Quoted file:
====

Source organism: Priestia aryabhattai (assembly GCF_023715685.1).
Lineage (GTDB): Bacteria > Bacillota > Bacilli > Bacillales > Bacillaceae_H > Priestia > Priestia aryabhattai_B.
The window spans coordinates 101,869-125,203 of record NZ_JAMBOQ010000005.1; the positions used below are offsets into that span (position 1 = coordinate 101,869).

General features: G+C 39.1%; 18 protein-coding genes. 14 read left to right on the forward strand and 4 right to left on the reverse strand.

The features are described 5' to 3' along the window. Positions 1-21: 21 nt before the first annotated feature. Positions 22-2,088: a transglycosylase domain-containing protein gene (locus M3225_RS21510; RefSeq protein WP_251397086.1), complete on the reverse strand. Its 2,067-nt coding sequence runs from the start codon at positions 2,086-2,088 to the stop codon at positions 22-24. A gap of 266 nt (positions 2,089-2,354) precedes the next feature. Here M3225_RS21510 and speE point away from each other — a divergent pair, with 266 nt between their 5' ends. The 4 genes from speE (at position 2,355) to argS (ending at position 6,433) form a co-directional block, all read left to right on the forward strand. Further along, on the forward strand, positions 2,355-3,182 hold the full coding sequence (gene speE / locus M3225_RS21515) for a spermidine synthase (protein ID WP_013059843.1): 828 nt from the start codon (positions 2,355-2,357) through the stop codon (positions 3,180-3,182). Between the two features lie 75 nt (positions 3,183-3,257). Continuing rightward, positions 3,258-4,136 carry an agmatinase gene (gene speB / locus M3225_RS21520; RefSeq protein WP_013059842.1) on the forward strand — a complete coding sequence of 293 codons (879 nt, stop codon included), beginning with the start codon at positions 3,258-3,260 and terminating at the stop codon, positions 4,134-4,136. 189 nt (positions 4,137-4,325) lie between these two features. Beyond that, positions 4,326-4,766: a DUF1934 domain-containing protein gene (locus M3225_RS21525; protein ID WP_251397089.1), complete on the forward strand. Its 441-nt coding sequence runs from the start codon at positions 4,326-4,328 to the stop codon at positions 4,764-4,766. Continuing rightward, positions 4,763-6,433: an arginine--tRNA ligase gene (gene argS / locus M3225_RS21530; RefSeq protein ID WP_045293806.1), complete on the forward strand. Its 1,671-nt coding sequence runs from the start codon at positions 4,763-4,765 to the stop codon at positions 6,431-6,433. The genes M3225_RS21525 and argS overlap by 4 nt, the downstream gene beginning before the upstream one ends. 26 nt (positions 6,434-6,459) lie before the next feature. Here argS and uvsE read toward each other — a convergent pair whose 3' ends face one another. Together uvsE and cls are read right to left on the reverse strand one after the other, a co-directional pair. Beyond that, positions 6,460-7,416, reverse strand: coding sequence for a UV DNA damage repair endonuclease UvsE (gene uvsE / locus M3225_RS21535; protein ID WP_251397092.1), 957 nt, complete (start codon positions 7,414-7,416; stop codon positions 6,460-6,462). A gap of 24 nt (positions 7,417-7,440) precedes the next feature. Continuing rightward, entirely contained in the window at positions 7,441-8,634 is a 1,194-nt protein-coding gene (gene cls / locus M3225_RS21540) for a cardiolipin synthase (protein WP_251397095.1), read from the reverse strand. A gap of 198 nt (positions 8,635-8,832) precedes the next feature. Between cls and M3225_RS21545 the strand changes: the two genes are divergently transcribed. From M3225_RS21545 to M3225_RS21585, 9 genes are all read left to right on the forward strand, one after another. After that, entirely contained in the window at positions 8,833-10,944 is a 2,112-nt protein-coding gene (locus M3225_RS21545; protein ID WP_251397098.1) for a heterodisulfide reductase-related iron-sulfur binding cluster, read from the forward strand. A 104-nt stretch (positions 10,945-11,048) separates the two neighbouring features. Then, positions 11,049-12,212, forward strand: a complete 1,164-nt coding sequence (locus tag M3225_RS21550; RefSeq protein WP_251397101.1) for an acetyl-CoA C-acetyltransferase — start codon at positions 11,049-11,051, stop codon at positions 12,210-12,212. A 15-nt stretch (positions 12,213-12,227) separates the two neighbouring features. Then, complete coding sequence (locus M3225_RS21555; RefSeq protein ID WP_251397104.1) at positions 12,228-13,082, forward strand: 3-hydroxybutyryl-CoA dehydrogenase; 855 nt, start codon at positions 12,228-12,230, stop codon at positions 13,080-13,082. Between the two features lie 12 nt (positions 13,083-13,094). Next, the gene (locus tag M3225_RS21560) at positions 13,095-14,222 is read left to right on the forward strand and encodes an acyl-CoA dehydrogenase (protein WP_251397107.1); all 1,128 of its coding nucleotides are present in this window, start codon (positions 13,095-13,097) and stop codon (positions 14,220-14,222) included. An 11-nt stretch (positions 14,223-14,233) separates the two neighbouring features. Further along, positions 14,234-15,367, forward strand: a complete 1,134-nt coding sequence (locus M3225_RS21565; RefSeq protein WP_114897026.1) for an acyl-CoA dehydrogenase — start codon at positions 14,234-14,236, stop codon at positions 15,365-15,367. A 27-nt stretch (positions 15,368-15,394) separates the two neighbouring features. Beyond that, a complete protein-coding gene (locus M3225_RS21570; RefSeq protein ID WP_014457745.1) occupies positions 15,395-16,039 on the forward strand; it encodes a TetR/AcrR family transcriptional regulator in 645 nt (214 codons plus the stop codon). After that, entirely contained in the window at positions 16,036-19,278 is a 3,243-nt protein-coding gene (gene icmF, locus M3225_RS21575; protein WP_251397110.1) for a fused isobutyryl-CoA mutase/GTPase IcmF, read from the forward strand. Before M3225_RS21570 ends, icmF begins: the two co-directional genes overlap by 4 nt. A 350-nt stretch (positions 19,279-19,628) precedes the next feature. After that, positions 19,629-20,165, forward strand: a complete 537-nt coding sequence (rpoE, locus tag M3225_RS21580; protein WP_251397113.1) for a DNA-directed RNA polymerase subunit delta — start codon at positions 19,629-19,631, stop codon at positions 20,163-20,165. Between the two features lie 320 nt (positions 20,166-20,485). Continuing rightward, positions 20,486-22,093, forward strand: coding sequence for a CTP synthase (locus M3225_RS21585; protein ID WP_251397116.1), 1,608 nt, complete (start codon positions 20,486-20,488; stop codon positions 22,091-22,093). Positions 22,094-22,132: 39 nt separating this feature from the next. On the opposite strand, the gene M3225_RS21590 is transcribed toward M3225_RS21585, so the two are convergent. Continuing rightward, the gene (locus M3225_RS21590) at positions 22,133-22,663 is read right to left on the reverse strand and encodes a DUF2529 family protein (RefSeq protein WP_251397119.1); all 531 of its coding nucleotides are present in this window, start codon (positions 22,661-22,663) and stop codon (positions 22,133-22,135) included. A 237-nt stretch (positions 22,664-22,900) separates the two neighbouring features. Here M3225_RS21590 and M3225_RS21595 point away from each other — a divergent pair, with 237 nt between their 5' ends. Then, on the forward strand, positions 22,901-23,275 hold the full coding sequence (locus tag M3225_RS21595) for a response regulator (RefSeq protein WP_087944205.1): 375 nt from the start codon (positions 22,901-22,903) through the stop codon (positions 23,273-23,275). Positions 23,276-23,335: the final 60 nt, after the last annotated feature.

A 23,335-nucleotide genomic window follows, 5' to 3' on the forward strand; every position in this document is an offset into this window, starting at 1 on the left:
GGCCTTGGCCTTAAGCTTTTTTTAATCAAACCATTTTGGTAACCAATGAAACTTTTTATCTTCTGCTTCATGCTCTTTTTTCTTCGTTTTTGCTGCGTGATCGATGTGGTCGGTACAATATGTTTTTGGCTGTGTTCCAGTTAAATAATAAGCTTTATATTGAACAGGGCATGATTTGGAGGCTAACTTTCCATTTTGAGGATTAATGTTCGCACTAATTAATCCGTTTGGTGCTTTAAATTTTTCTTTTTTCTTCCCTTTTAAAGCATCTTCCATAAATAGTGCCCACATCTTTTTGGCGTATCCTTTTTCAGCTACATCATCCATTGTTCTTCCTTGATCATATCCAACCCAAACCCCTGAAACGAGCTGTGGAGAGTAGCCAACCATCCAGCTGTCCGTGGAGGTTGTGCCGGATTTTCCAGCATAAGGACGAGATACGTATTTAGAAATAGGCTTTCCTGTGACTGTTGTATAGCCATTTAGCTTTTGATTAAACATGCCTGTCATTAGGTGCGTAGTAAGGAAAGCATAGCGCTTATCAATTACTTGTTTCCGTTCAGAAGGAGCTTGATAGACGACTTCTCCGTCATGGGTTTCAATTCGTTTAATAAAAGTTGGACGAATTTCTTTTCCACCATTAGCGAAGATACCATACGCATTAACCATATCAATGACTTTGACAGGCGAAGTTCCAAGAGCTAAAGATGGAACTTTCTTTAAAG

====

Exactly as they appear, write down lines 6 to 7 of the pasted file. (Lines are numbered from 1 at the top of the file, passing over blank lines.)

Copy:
A 23,335-nucleotide genomic window follows, 5' to 3' on the forward strand; every position in this document is an offset into this window, starting at 1 on the left:
GGCCTTGGCCTTAAGCTTTTTTTAATCAAACCATTTTGGTAACCAATGAAACTTTTTATCTTCTGCTTCATGCTCTTTTTTCTTCGTTTTTGCTGCGTGATCGATGTGGTCGGTACAATATGTTTTTGGCTGTGTTCCAGTTAAATAATAAGCTTTATATTGAACAGGGCATGATTTGGAGGCTAACTTTCCATTTTGAGGATTAATGTTCGCACTAATTAATCCGTTTGGTGCTTTAAATTTTTCTTTTTTCTTCCCTTTTAAAGCATCTTCCATAAATAGTGCCCACATCTTTTTGGCGTATCCTTTTTCAGCTACATCATCCATTGTTCTTCCTTGATCATATCCAACCCAAACCCCTGAAACGAGCTGTGGAGAGTAGCCAACCATCCAGCTGTCCGTGGAGGTTGTGCCGGATTTTCCAGCATAAGGACGAGATACGTATTTAGAAATAGGCTTTCCTGTGACTGTTGTATAGCCATTTAGCTTTTGATTAAACATGCCTGTCATTAGGTGCGTAGTAAGGAAAGCATAGCGCTTATCAATTACTTGTTTCCGTTCAGAAGGAGCTTGATAGACGACTTCTCCGTCATGGGTTTCAATTCGTTTAATAAAAGTTGGACGAATTTCTTTTCCACCATTAGCGAAGATACCATACGCATTAACCATATCAATGACTTTGACAGGCGAAGTTCCAAGAGCTAAAGATGGAACTTTCTTTAAAG